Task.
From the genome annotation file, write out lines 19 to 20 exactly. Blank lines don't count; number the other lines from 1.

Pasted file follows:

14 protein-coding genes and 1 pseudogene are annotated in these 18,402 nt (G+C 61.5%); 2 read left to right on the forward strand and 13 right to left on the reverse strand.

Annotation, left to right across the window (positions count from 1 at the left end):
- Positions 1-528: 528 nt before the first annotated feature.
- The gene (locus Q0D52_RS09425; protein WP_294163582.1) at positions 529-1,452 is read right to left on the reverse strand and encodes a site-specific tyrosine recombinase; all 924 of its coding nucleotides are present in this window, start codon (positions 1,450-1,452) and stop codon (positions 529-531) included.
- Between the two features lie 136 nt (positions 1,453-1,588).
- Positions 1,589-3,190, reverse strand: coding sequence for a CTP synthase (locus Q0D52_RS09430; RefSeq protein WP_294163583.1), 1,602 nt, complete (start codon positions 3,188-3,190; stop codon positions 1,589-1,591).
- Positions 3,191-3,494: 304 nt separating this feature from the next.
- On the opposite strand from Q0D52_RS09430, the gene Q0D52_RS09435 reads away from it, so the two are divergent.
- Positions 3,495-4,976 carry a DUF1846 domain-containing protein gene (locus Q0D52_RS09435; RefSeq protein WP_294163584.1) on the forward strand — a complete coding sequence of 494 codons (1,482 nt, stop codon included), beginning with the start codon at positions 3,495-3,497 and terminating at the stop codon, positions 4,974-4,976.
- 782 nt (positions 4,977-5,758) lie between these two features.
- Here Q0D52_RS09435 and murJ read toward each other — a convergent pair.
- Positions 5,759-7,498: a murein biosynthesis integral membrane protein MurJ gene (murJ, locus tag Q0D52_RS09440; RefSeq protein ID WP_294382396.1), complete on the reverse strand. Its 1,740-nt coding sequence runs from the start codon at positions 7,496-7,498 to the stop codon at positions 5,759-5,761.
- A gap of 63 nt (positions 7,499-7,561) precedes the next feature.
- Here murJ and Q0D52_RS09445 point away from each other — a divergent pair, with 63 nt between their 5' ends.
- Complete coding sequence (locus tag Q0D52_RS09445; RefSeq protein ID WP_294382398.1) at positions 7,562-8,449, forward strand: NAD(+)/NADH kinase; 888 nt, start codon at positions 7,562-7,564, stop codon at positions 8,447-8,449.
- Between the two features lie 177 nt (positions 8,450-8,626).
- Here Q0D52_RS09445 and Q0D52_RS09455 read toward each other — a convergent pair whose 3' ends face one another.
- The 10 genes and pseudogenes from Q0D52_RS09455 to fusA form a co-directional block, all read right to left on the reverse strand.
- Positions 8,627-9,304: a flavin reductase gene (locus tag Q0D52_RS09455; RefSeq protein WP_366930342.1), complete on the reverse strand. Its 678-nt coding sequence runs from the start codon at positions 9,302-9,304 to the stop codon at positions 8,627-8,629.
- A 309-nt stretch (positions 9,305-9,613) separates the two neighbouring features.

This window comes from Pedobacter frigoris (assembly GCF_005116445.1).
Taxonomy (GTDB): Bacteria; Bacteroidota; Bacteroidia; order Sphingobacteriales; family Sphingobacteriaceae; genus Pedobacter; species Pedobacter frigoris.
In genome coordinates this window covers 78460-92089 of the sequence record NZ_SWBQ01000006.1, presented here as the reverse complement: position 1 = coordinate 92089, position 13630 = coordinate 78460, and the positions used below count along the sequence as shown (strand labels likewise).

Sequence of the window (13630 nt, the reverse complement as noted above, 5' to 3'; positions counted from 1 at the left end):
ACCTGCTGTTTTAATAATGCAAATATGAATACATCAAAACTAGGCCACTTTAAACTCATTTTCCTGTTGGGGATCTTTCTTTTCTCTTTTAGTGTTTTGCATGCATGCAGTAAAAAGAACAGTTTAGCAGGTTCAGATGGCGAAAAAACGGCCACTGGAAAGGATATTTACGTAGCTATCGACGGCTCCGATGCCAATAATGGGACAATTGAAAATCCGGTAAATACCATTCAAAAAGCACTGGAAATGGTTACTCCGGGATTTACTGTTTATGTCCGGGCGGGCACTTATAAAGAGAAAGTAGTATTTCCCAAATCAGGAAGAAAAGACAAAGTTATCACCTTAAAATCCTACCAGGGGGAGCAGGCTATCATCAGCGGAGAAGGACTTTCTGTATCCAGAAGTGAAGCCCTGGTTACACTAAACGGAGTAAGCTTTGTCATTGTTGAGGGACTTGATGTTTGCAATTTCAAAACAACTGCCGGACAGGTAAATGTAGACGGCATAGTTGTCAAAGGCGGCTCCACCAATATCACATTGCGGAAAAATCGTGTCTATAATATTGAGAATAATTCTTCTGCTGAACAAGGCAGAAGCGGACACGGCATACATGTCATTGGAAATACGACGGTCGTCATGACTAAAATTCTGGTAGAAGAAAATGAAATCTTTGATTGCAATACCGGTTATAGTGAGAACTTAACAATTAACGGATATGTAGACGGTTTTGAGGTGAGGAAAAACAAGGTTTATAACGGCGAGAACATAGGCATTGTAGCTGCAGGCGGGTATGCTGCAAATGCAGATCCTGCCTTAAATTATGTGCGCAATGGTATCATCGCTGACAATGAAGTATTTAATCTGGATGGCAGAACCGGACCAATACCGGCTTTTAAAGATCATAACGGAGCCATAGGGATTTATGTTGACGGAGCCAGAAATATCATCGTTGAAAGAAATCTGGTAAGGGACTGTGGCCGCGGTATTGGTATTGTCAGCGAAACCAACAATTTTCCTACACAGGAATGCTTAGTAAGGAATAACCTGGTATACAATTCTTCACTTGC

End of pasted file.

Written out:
- Positions 8,627-9,304: a flavin reductase gene (locus tag Q0D52_RS09455; RefSeq protein WP_366930342.1), complete on the reverse strand. Its 678-nt coding sequence runs from the start codon at positions 9,302-9,304 to the stop codon at positions 8,627-8,629.
- A 309-nt stretch (positions 9,305-9,613) separates the two neighbouring features.